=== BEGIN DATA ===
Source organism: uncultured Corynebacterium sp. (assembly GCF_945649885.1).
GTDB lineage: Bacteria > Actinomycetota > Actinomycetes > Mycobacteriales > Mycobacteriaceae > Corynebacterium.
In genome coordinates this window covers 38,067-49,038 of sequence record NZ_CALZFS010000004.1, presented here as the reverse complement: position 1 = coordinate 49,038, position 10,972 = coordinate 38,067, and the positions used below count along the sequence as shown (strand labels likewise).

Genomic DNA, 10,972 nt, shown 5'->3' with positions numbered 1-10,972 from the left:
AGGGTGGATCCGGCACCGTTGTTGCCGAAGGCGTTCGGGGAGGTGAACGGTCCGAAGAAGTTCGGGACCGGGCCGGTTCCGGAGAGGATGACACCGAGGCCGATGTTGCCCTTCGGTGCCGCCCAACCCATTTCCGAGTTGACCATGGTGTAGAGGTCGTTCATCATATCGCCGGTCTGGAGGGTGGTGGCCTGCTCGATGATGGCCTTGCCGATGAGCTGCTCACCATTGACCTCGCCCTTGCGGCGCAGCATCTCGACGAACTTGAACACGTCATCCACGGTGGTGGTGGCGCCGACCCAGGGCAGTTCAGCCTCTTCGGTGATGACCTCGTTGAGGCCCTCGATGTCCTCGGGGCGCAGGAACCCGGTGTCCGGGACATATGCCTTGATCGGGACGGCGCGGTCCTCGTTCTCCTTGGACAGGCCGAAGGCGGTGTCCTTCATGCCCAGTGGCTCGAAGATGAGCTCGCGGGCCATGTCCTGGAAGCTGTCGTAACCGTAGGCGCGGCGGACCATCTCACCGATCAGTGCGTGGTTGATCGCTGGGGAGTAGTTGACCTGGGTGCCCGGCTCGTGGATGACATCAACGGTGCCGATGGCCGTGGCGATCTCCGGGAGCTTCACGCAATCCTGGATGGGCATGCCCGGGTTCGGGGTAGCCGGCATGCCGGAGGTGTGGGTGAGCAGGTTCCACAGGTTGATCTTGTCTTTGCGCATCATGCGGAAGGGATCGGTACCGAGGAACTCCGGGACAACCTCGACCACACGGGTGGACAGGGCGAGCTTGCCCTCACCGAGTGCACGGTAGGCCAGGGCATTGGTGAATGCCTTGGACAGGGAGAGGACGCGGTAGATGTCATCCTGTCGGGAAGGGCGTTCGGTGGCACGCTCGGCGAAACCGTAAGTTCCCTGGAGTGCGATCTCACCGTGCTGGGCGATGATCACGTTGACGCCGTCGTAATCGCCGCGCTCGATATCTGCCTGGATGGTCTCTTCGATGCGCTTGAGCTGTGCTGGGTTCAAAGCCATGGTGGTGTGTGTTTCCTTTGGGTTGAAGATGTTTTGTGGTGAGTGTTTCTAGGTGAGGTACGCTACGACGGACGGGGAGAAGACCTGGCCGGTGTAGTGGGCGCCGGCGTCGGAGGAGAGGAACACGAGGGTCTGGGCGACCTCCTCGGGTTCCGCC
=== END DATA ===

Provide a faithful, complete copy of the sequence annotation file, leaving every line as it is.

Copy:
Source organism: uncultured Corynebacterium sp. (assembly GCF_945649885.1).
GTDB lineage: Bacteria > Actinomycetota > Actinomycetes > Mycobacteriales > Mycobacteriaceae > Corynebacterium.
In genome coordinates this window covers 38,067-49,038 of sequence record NZ_CALZFS010000004.1, presented here as the reverse complement: position 1 = coordinate 49,038, position 10,972 = coordinate 38,067, and the positions used below count along the sequence as shown (strand labels likewise).

Genomic DNA, 10,972 nt, shown 5'->3' with positions numbered 1-10,972 from the left:
AGGGTGGATCCGGCACCGTTGTTGCCGAAGGCGTTCGGGGAGGTGAACGGTCCGAAGAAGTTCGGGACCGGGCCGGTTCCGGAGAGGATGACACCGAGGCCGATGTTGCCCTTCGGTGCCGCCCAACCCATTTCCGAGTTGACCATGGTGTAGAGGTCGTTCATCATATCGCCGGTCTGGAGGGTGGTGGCCTGCTCGATGATGGCCTTGCCGATGAGCTGCTCACCATTGACCTCGCCCTTGCGGCGCAGCATCTCGACGAACTTGAACACGTCATCCACGGTGGTGGTGGCGCCGACCCAGGGCAGTTCAGCCTCTTCGGTGATGACCTCGTTGAGGCCCTCGATGTCCTCGGGGCGCAGGAACCCGGTGTCCGGGACATATGCCTTGATCGGGACGGCGCGGTCCTCGTTCTCCTTGGACAGGCCGAAGGCGGTGTCCTTCATGCCCAGTGGCTCGAAGATGAGCTCGCGGGCCATGTCCTGGAAGCTGTCGTAACCGTAGGCGCGGCGGACCATCTCACCGATCAGTGCGTGGTTGATCGCTGGGGAGTAGTTGACCTGGGTGCCCGGCTCGTGGATGACATCAACGGTGCCGATGGCCGTGGCGATCTCCGGGAGCTTCACGCAATCCTGGATGGGCATGCCCGGGTTCGGGGTAGCCGGCATGCCGGAGGTGTGGGTGAGCAGGTTCCACAGGTTGATCTTGTCTTTGCGCATCATGCGGAAGGGATCGGTACCGAGGAACTCCGGGACAACCTCGACCACACGGGTGGACAGGGCGAGCTTGCCCTCACCGAGTGCACGGTAGGCCAGGGCATTGGTGAATGCCTTGGACAGGGAGAGGACGCGGTAGATGTCATCCTGTCGGGAAGGGCGTTCGGTGGCACGCTCGGCGAAACCGTAAGTTCCCTGGAGTGCGATCTCACCGTGCTGGGCGATGATCACGTTGACGCCGTCGTAATCGCCGCGCTCGATATCTGCCTGGATGGTCTCTTCGATGCGCTTGAGCTGTGCTGGGTTCAAAGCCATGGTGGTGTGTGTTTCCTTTGGGTTGAAGATGTTTTGTGGTGAGTGTTTCTAGGTGAGGTACGCTACGACGGACGGGGAGAAGACCTGGCCGGTGTAGTGGGCGCCGGCGTCGGAGGAGAGGAACACGAGGGTCTGGGCGACCTCCTCGGGTTCCGCC